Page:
A. STATEMENT OF THE FACTS NECESSARY TO AN UNDERSTANDING OF
THE ISSUES PRESENTED BY THE APPLICATION AND WHY IT WASDENIED BY THE CIRCUIT COURT
1.Petitioners are former felons convicted under the laws of the State of Mississippi, each of
whom was housed on the grounds of the Governor’s Mansion and working as Mansion trusties
when then Governor Haley Barbour formally pardoned each Petitioner on January 6, 2012. Trueand correct copies of their pardons are attached as Collective Exhibit A. The State of Mississippi
released Petitioners from its custody on January 8, 2012. Governor Barbour’s term of office
ended at 12 noon on January 10, 2012, when Governor Bryant took his oath of office.
2.
On or about January 11, 2012, the State Attorney General filed suit in Hinds County
Circuit Court seeking to nullify Petitioners’ pardons and, by implication, to return Petitioners tothe custody of the Mississippi Department of Corrections ("MDOC") and to prevent the releaseof five other convicted felons whom Governor Barbour pardoned but who remain incarcerated
because of the Circuit Court’s erroneous restraining orders. The case is styled
"Jim Hood,Attorney General for the State of Mississippi, ex rel. The State of Mississippi v. ChristopherEpps, in his Official Capacity as Commissioner of the Mississippi Department of Corrections;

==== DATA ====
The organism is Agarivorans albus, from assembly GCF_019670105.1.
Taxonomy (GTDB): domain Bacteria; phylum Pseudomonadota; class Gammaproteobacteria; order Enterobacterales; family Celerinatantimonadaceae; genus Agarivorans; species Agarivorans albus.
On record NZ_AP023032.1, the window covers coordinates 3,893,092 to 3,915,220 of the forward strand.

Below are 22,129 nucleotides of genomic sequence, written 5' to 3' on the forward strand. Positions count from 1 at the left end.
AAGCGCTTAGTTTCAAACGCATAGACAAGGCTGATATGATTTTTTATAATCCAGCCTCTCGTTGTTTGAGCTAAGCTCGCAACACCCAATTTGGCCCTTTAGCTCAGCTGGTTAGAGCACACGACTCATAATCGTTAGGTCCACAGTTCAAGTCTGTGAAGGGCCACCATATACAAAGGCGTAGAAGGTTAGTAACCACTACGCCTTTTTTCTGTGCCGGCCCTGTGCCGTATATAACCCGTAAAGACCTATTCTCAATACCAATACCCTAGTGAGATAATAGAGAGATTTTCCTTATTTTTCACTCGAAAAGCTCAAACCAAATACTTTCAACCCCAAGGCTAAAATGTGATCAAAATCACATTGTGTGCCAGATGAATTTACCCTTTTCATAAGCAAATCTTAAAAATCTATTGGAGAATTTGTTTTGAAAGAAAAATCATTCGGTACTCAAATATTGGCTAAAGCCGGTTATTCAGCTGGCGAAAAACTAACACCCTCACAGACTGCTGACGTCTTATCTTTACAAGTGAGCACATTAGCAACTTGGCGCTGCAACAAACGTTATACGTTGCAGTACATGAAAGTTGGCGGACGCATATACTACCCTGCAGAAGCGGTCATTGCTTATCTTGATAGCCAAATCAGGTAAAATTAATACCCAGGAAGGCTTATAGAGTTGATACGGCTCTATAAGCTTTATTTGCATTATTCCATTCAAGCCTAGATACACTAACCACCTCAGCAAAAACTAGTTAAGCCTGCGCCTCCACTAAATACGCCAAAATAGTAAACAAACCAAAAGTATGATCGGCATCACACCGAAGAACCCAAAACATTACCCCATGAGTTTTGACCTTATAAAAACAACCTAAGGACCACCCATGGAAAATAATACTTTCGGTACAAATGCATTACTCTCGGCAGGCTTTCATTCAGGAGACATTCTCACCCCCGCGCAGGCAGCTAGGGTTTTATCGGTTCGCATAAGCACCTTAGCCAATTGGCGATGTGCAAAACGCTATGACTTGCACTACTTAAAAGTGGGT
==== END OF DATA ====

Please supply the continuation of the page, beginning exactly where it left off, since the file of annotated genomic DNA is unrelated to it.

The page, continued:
Nathan Kern; David Gatlin; Charles Hooker; Anthony McCray; Joseph Ozment; Katherine
Robertson; Kirby Glenn Tate; Aaron Brown; Joshua L. Howard; Azikiwe Kambule; and John or
Jane Does 1-200"
and bears Cause No. 251-12-00033. A true and correct copy of the Attorney
General’s most recent Complaint filed in the Circuit Court is attached as Exhibit B.
3.The theory of the Attorney General’s suit is that the pardons are invalid due to an allegedfailure to comply with the portion of Section 124 of the Constitution which provides "in cases of
felony, after conviction no pardon shall be granted until the applicant therefor shall have
2
 
a
published for thirty days, in some newspaper in the county where the crime was committed andin case there be no newspaper published in said county, then in an adjoining county, his petition